Taken all together, this bundle of falsehoods and pathologies is now getting so absurd and unsustainable that more Republicans are running away from it.
The chair of the Republican Attorneys General Association has just resigned his post, amid criticism of the group for sponsoring a now-infamous robocall urging people to descend on the Capitol to “Stop the Steal.” That echoed Trump’s campaign to overturn the results, which incited the Jan. 6 violent attack.
The official, Chris Carr — who is also Georgia’s attorney general — explained his resignation in a letter obtained by the Atlanta Journal-Constitution.
Carr cited a “fundamental difference” among the group’s members over “the significance of the events of January 6.” Specifically, he noted, some members resisted accepting the recent resignation of the group’s executive director over the robocalls, which urged “patriots” to attend the rally to defend “election integrity.”
This has marred the group’s effort to choose its next executive director and “restore” its “reputation,” Carr admitted. In short, the group — which comprises GOP attorneys general across the country — is in turmoil because some want to move on from the Big Lie, and others don’t.
The Big Lie is unsustainable
Meanwhile, the New York Times reports that some state-level Republicans are now criticizing voter suppression bills that their colleagues are busily crafting, as part of a wave of such restrictions across the country.
Republicans in Arizona, for instance, balked at a measure that would have allowed the state legislature to overturn presidential election results. Some Florida Republicans blocked a proposal to entirely ban drop boxes for mail ballots. In Georgia, there was some GOP pushback against a provision in its new law that transfers some power over local elections to state legislators.
To be clear, the pushback is extremely modest in the larger scheme of things. In some states, while some things are getting nixed, many voter suppression provisions directly targeting non-White voters remain.
And in Montana, Democrats are suing to block a new law that eliminates Election Day registration and curtails the use of student IDs to vote, which appears designed to limit younger voters’ participation.
More broadly, these efforts remain very robust. As FiveThirtyEight noted, efforts at restricting voting have been concentrated in the four states that were closest in the 2020 election, and which President Biden won. What a spectacular coincidence!
Still, the Big Lie is growing so hard to sustain in all its various forms that support for it is cracking to a greater degree than before.
The question Republicans can’t answer
The one question that Republicans simply cannot credibly answer is this: Given that the 2020 election actually proved to be a remarkable civic success amid exceptionally challenging conditions, what is the public interest justification for all the new voting restrictions?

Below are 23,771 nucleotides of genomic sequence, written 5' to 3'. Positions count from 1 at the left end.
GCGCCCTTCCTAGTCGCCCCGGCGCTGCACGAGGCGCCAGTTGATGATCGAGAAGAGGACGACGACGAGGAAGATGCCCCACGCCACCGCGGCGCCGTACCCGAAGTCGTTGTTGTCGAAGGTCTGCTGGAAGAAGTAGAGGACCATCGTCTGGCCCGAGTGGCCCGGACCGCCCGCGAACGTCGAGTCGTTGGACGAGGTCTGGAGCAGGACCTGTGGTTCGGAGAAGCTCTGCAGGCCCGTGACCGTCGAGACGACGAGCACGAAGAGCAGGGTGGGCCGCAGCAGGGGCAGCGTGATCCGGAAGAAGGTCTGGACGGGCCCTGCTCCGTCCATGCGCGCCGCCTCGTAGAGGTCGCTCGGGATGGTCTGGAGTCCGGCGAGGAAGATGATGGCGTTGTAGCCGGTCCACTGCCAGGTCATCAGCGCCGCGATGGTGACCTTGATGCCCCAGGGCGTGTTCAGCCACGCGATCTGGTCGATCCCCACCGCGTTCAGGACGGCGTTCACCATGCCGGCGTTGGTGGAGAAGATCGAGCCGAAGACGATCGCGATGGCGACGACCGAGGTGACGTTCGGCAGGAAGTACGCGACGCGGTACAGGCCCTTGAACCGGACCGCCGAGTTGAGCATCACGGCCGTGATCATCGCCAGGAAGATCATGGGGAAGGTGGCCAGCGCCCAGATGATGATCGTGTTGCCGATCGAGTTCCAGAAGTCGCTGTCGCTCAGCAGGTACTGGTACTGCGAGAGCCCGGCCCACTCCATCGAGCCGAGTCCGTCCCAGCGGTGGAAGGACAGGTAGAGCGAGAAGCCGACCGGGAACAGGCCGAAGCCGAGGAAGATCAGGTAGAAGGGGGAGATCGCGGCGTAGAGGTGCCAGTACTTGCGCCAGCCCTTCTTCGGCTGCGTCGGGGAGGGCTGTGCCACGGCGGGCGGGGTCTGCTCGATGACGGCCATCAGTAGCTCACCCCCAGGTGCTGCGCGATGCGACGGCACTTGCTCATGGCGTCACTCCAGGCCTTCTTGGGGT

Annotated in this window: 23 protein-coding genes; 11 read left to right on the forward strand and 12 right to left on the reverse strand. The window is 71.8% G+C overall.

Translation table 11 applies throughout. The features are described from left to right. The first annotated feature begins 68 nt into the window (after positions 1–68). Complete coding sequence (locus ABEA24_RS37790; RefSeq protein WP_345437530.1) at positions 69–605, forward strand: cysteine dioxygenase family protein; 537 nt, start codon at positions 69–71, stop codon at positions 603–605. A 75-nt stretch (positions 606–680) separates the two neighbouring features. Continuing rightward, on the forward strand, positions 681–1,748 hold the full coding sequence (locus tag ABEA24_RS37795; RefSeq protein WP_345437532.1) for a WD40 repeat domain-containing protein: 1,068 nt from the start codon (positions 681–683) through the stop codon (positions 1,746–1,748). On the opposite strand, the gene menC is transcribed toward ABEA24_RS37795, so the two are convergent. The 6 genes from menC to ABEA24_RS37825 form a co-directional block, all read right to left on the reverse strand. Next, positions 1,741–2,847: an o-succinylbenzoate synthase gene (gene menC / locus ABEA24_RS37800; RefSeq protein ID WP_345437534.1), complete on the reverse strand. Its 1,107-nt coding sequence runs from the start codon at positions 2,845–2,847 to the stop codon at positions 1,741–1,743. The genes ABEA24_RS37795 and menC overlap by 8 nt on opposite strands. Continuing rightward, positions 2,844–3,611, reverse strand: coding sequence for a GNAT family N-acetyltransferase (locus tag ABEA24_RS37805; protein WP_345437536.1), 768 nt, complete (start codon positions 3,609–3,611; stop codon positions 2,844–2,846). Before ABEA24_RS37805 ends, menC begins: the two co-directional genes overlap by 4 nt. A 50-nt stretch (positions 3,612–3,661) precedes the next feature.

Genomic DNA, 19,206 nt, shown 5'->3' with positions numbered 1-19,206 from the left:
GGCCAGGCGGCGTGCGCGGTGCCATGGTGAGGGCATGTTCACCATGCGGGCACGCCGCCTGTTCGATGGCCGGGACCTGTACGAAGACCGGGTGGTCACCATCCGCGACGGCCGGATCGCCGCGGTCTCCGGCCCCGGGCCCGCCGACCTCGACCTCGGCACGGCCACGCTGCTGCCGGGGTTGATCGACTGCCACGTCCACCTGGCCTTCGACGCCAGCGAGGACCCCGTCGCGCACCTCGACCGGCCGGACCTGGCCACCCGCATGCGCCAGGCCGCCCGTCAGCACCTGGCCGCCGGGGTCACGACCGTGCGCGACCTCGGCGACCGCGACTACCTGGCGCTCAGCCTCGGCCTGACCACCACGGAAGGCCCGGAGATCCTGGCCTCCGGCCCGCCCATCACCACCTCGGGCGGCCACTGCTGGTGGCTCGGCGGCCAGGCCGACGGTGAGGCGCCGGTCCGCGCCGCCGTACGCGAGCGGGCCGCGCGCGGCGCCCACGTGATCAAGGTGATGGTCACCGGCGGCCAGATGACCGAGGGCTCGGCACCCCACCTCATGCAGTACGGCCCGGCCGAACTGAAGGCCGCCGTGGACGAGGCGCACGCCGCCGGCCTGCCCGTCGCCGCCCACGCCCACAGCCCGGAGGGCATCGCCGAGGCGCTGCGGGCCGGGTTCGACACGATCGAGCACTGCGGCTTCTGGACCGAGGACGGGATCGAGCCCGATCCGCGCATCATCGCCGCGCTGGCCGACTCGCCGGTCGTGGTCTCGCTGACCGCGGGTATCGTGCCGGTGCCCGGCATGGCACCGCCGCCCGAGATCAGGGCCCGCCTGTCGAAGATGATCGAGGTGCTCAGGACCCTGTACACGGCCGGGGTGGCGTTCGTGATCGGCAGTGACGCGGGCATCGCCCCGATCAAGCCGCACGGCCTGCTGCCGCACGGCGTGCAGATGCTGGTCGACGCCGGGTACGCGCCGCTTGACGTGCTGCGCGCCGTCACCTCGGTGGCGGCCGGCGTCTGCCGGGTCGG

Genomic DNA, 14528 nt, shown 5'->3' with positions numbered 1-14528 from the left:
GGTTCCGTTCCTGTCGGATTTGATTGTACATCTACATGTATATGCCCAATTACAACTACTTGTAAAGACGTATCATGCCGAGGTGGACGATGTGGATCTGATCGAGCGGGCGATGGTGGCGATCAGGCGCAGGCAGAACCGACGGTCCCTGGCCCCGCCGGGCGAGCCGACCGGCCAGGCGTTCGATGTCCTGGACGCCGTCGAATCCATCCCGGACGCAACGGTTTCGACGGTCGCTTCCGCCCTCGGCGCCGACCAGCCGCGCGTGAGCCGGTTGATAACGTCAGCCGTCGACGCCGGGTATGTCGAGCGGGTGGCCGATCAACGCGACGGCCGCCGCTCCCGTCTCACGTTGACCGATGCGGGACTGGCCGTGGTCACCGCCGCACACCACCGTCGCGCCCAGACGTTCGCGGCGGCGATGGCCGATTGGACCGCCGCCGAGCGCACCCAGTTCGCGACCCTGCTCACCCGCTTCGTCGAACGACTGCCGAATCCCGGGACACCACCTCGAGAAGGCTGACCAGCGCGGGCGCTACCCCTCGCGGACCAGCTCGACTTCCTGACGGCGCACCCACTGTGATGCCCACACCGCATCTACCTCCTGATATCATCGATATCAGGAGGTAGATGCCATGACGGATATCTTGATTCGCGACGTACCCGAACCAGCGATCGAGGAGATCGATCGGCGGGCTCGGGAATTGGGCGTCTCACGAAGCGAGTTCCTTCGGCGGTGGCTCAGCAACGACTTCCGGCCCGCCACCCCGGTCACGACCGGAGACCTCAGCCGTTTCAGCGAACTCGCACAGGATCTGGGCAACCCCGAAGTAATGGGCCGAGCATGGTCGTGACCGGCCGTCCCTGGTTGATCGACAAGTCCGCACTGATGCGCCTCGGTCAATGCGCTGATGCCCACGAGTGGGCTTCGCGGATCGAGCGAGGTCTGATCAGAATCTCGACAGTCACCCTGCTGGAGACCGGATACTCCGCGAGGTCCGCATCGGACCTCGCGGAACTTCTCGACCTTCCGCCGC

There isn’t one.
“The 2020 election was judged to be the most secure in U.S. history, with no evidence of widespread voter fraud, and the highest turnout in 120 years,” voting rights reporter Ari Berman told me. “Based on these facts, there is no valid reason to make it harder to vote.”
Along these lines, buried in the Times piece is an interesting concession, at least relative to what we’ve seen. Some Republicans privately admit their argument for some of these bills is problematic:
They acknowledge, however, that their timing is bad. Pushing for any bill that includes new requirements for voting after an election that went more smoothly than many expected raises an inevitable question: Why now, if not to try to thwart Democrats?
Do tell! Can we have some more media discussion of this critical point? How about an effort to confront more Republicans with this question, and get their answers on record?
The confidence canard
Republicans have tried to finesse this problem with what you might call the confidence canard, the idea that even if there wasn’t widespread fraud in 2020, these restrictions are necessary to restore voter “confidence.”
That’s also the idea behind the slimy talking point that these measures are merely about restoring “election integrity.” But this rationale, too, falls apart: There is no actual reason for GOP voters to lack confidence in the last election — indeed, if they do, it’s because Trump and GOP lawmakers created that situation by feeding them lies about it — or in future ones, for that matter.
Obviously it would be ideal if Republicans across the board fully renounced both the lie that the election was illegitimate and the intermediate claim that GOP voters legitimately lack confidence in the election, necessitating new voting restrictions.
But given the depths of ongoing GOP radicalization against democracy, that appears highly unlikely.
One thing 2020 showed us was that we do need some Republican officials to be willing to draw the line somewhere against the most flagrant anti-democratic conduct. So if more are now edging away from the Big Lie in various forms, that should probably be encouraged.
Of course, that this micro-movement in a salutary direction amounts to a form of progress is itself a sign of how far we’ve fallen.